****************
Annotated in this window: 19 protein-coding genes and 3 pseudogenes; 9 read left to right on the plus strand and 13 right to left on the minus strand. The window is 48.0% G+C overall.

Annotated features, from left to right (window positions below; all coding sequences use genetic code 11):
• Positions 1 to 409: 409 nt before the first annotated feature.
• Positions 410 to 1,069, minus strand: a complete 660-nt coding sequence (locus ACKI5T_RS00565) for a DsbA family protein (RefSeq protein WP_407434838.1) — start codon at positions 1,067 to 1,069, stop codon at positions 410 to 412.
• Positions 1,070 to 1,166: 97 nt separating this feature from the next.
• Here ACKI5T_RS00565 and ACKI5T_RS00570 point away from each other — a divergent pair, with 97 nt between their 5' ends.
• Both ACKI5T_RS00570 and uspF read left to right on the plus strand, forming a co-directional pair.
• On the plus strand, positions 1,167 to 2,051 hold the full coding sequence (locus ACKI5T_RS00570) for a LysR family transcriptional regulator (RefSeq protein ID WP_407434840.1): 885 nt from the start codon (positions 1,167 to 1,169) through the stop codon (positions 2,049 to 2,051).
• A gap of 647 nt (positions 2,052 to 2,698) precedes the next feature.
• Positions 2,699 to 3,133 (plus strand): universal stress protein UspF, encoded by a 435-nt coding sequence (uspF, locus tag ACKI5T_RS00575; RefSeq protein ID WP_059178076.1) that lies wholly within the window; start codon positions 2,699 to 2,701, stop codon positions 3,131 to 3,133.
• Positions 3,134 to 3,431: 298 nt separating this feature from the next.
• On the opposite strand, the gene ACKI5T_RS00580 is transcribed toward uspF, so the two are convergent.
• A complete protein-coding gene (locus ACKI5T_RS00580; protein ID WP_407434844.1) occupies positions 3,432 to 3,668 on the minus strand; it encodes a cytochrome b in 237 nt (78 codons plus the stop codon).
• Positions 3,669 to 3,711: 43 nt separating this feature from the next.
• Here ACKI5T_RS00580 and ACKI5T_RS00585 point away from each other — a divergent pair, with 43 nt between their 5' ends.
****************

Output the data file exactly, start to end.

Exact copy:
Annotated in this window: 19 protein-coding genes and 3 pseudogenes; 9 read left to right on the plus strand and 13 right to left on the minus strand. The window is 48.0% G+C overall.

Annotated features, from left to right (window positions below; all coding sequences use genetic code 11):
• Positions 1 to 409: 409 nt before the first annotated feature.
• Positions 410 to 1,069, minus strand: a complete 660-nt coding sequence (locus ACKI5T_RS00565) for a DsbA family protein (RefSeq protein WP_407434838.1) — start codon at positions 1,067 to 1,069, stop codon at positions 410 to 412.
• Positions 1,070 to 1,166: 97 nt separating this feature from the next.
• Here ACKI5T_RS00565 and ACKI5T_RS00570 point away from each other — a divergent pair, with 97 nt between their 5' ends.
• Both ACKI5T_RS00570 and uspF read left to right on the plus strand, forming a co-directional pair.
• On the plus strand, positions 1,167 to 2,051 hold the full coding sequence (locus ACKI5T_RS00570) for a LysR family transcriptional regulator (RefSeq protein ID WP_407434840.1): 885 nt from the start codon (positions 1,167 to 1,169) through the stop codon (positions 2,049 to 2,051).
• A gap of 647 nt (positions 2,052 to 2,698) precedes the next feature.
• Positions 2,699 to 3,133 (plus strand): universal stress protein UspF, encoded by a 435-nt coding sequence (uspF, locus tag ACKI5T_RS00575; RefSeq protein ID WP_059178076.1) that lies wholly within the window; start codon positions 2,699 to 2,701, stop codon positions 3,131 to 3,133.
• Positions 3,134 to 3,431: 298 nt separating this feature from the next.
• On the opposite strand, the gene ACKI5T_RS00580 is transcribed toward uspF, so the two are convergent.
• A complete protein-coding gene (locus ACKI5T_RS00580; protein ID WP_407434844.1) occupies positions 3,432 to 3,668 on the minus strand; it encodes a cytochrome b in 237 nt (78 codons plus the stop codon).
• Positions 3,669 to 3,711: 43 nt separating this feature from the next.
• Here ACKI5T_RS00580 and ACKI5T_RS00585 point away from each other — a divergent pair, with 43 nt between their 5' ends.